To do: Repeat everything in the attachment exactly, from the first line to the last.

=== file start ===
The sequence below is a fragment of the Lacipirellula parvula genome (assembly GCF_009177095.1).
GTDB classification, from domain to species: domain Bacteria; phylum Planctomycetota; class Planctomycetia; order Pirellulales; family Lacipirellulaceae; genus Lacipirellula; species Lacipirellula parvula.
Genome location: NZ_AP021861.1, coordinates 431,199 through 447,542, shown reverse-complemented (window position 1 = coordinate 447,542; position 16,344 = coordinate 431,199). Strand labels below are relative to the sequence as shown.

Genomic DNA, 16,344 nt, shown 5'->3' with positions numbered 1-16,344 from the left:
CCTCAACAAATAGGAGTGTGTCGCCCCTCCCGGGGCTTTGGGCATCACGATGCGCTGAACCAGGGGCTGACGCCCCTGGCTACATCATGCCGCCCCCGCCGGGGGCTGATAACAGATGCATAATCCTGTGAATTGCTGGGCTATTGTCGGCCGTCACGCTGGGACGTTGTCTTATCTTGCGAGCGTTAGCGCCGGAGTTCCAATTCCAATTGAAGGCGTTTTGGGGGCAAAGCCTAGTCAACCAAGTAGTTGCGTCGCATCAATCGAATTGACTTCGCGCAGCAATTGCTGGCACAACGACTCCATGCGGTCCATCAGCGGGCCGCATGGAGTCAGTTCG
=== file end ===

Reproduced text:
The sequence below is a fragment of the Lacipirellula parvula genome (assembly GCF_009177095.1).
GTDB classification, from domain to species: domain Bacteria; phylum Planctomycetota; class Planctomycetia; order Pirellulales; family Lacipirellulaceae; genus Lacipirellula; species Lacipirellula parvula.
Genome location: NZ_AP021861.1, coordinates 431,199 through 447,542, shown reverse-complemented (window position 1 = coordinate 447,542; position 16,344 = coordinate 431,199). Strand labels below are relative to the sequence as shown.

Genomic DNA, 16,344 nt, shown 5'->3' with positions numbered 1-16,344 from the left:
CCTCAACAAATAGGAGTGTGTCGCCCCTCCCGGGGCTTTGGGCATCACGATGCGCTGAACCAGGGGCTGACGCCCCTGGCTACATCATGCCGCCCCCGCCGGGGGCTGATAACAGATGCATAATCCTGTGAATTGCTGGGCTATTGTCGGCCGTCACGCTGGGACGTTGTCTTATCTTGCGAGCGTTAGCGCCGGAGTTCCAATTCCAATTGAAGGCGTTTTGGGGGCAAAGCCTAGTCAACCAAGTAGTTGCGTCGCATCAATCGAATTGACTTCGCGCAGCAATTGCTGGCACAACGACTCCATGCGGTCCATCAGCGGGCCGCATGGAGTCAGTTCG